Job layoffs, larger classrooms, and a reduction in transportation services could soon become a reality for schools across Alabama.
Governor Robert Bentley is considering reducing funding for this year and next year, which would put a strain on schools' limited resources.
News 4's Demetria McClenton reports on possible education cuts.
"I can tell you it will be catastrophic, it will be bad all over for everybody," said Dr. Sam Nichols, Dothan City Schools Superintendent.
Nichols reacts to news that Governor Robert Bentley is considering cuts in this year's education budget.
"3% proration for this school which would be another $1.5-Million and 10% next year which would be $5-Million. Another $6.5-Million on top of what we already lost, we're getting into the bone now," said Nichols.
"For this district it would be $1.3 -$1.4 million. We did some cuts last year to cut almost that same amount of our budget last year,” said Ozark City Schools Superintendent Michael Lenhart.
Lenhart says the cuts last year affected more than 60 people in the Ozark City School district.
“There's really not much more cutting that we can do without affecting the size of the classrooms, cutting programs, and cutting bus transportation."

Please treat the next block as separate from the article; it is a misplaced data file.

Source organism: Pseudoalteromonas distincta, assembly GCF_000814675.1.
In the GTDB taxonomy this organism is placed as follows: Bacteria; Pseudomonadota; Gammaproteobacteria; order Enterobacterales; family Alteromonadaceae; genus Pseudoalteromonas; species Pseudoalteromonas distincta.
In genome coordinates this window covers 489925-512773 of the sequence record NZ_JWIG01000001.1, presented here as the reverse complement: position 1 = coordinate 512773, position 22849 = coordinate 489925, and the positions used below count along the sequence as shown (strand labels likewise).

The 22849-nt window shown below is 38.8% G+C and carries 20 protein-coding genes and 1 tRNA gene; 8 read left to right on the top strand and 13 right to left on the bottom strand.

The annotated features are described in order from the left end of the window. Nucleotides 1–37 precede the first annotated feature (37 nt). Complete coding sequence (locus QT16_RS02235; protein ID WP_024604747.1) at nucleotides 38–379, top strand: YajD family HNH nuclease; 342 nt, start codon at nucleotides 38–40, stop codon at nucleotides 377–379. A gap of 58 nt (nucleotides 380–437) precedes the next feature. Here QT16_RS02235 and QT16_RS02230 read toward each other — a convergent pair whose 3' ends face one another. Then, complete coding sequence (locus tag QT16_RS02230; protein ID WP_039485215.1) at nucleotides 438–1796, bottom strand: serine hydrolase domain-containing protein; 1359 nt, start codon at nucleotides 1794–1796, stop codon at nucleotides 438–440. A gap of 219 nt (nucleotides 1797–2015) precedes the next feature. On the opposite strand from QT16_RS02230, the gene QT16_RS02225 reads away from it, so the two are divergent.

Both Superintendents insist their school systems will not go in the red.
"We will continue to operate with fewer people and fewer budgets but we will operate and provide a quality education," said Nichols.
“Most people when they find themselves in a mound of debt do two things, they cut spending and try to increase revenue and I haven’t seen anything yet that talks about increasing revenue," said Lenhart.
“Here we are again trying to find ways to reduce what we already budgeted for," said Nichols.
Governor Bentley will make his final decision on whether to proceed with the cuts after meeting with Alabama's Superintendent of Education.
He says he hasn't put a timetable on his decision yet.